Barnsley Warren facts for kids
|Site of Special Scientific Interest|
Example - pasqueflower (Pulsatilla vulgaris)
|Area of Search||Gloucestershire|
Barnsley Warren is a 61.3-hectare (151-acre) biological Site of Special Scientific Interest in Gloucestershire, notified in 1954 and renotified in 1984. The site is also a Nature Conservation Review site. It lies in a steep-sided dry valley, east of the A429, northeast of Cirencester in the Cotswolds. The site is listed in the 'Cotswold District' Local Plan 2001-2011 (on line) as a Key Wildlife Site (KWS).
Following the introduction of the Countryside and Rights of Way Act, the whole of the site was designated "access land" and is therefore open to public access.
There are seven units of assessment and the Gloucestershire Pasqueflower Reserve is unit 4.
Gloucestershire Pasqueflower Reserve
Within the boundary of the Warren, at , is the Gloucestershire Wildlife Trust's Gloucestershire Pasqueflower Reserve which is a 5.3-hectare (13-acre) site. Detailed information is published in the Gloucestershire Wildlife Trust nature reserves handbook.
Pasqueflower (Pulsatilla vulgaris) is found in larger quantities here than anywhere else in the Cotswolds, which are at the western limit of this species' European range. The flowers bloom in late April or early May. The population has been estimated at over twenty thousand plants.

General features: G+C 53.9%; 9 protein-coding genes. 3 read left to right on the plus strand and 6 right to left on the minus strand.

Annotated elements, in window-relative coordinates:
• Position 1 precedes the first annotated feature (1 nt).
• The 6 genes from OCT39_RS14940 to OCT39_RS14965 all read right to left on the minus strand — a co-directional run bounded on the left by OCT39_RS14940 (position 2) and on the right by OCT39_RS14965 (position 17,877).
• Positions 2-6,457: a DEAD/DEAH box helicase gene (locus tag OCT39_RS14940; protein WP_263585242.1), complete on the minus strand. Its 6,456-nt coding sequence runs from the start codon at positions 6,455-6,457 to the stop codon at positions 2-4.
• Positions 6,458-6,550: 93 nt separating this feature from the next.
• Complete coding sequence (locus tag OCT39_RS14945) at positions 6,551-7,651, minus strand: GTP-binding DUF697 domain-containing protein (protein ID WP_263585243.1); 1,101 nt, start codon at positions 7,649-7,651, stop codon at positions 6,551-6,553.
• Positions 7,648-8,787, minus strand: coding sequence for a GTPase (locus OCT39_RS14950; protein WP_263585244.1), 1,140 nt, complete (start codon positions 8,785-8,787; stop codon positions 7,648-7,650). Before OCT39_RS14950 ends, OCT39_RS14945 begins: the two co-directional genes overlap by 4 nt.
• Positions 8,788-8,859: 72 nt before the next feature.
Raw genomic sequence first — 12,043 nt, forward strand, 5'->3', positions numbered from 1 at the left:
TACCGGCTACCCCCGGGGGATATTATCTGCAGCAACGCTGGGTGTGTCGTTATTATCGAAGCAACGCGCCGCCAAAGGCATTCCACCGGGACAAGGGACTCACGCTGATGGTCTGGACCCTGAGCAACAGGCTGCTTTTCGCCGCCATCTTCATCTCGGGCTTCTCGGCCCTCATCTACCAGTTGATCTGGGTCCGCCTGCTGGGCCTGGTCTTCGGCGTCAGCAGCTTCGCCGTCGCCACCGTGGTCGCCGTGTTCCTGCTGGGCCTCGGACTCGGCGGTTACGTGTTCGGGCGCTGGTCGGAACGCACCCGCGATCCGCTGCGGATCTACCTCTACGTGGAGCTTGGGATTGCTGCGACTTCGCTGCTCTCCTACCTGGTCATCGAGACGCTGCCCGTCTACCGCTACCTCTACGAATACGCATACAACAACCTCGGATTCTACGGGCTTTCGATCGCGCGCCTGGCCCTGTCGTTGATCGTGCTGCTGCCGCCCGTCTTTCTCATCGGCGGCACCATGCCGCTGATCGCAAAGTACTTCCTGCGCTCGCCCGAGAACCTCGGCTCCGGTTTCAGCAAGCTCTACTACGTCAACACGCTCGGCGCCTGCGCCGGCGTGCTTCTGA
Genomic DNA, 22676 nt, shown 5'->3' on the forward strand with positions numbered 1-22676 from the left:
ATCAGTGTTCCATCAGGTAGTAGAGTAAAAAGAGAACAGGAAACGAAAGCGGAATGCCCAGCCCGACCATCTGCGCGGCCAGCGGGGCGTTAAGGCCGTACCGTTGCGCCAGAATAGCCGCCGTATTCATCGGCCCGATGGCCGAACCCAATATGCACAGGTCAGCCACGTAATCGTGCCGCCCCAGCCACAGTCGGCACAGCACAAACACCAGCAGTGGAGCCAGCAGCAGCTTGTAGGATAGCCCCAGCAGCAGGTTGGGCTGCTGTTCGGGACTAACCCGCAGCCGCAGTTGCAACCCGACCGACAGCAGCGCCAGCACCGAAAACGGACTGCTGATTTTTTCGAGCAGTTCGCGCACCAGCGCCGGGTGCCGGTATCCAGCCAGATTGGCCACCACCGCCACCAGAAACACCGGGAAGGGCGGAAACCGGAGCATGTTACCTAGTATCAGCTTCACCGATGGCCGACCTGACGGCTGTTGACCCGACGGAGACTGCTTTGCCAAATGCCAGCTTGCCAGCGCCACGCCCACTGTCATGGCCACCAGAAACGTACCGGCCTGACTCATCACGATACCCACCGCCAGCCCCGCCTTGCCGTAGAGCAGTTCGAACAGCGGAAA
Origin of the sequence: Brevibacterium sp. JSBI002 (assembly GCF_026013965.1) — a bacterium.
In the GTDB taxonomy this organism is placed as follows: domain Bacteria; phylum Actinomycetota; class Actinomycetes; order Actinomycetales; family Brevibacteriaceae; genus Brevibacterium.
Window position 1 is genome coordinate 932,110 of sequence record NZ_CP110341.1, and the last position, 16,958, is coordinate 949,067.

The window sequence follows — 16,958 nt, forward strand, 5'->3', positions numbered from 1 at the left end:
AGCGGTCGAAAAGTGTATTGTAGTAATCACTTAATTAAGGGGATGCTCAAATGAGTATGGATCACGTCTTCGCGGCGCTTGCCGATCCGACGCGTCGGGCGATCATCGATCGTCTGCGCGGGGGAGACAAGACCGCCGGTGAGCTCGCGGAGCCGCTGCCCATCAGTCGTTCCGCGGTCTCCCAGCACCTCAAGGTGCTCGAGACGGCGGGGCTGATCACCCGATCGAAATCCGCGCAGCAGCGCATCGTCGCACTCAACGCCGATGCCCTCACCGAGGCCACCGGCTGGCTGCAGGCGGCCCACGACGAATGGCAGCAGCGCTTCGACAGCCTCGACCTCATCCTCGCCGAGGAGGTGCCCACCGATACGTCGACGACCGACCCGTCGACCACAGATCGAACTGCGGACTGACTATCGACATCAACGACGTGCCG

This is a south-west facing slope of Oolitic limestone slope. The thin rendzina soils become richer colluvial deposits in the valley floor. There is a typical Cotswold winterwell in the south-east corner. When this floods in winter it becomes the source of the Ampney Brook.
Other notable plants and species
The Gloucestershire Wildlife Trust reserves handbook lists species. Other notable plants found at the site include man orchid (Aceras anthropophorum), musk orchid (Herminimum monorchis), slender bedstraw (Galium pumilum), chalk milkwort (Polgala calcarea), round-headed rampion (Phyteuma tenerum) and bastard-toadflax (Thesium humifusum).
The diverse range of flowers and grasses is ideal for many downland insects and the reserve has particular good butterfly and bug populations. Recorded are small blue, chalkhill blue and dark green fritillary butterflies and the cydnid shield bug, Sehirus dubius, feeds on the bastard-toadflax. The heath snail, recorded for the site, is an indicator of ancient grassland.
The site is grazed to prevent the dominant growth of upright brome and tor-grass.
The plant community in which the pasqueflower grows is CG5 (Bromus erectus - Brachypodium pinnatum grassland) in the British National Vegetation Classification
Barnsley Warren Facts for Kids. Kiddle Encyclopedia.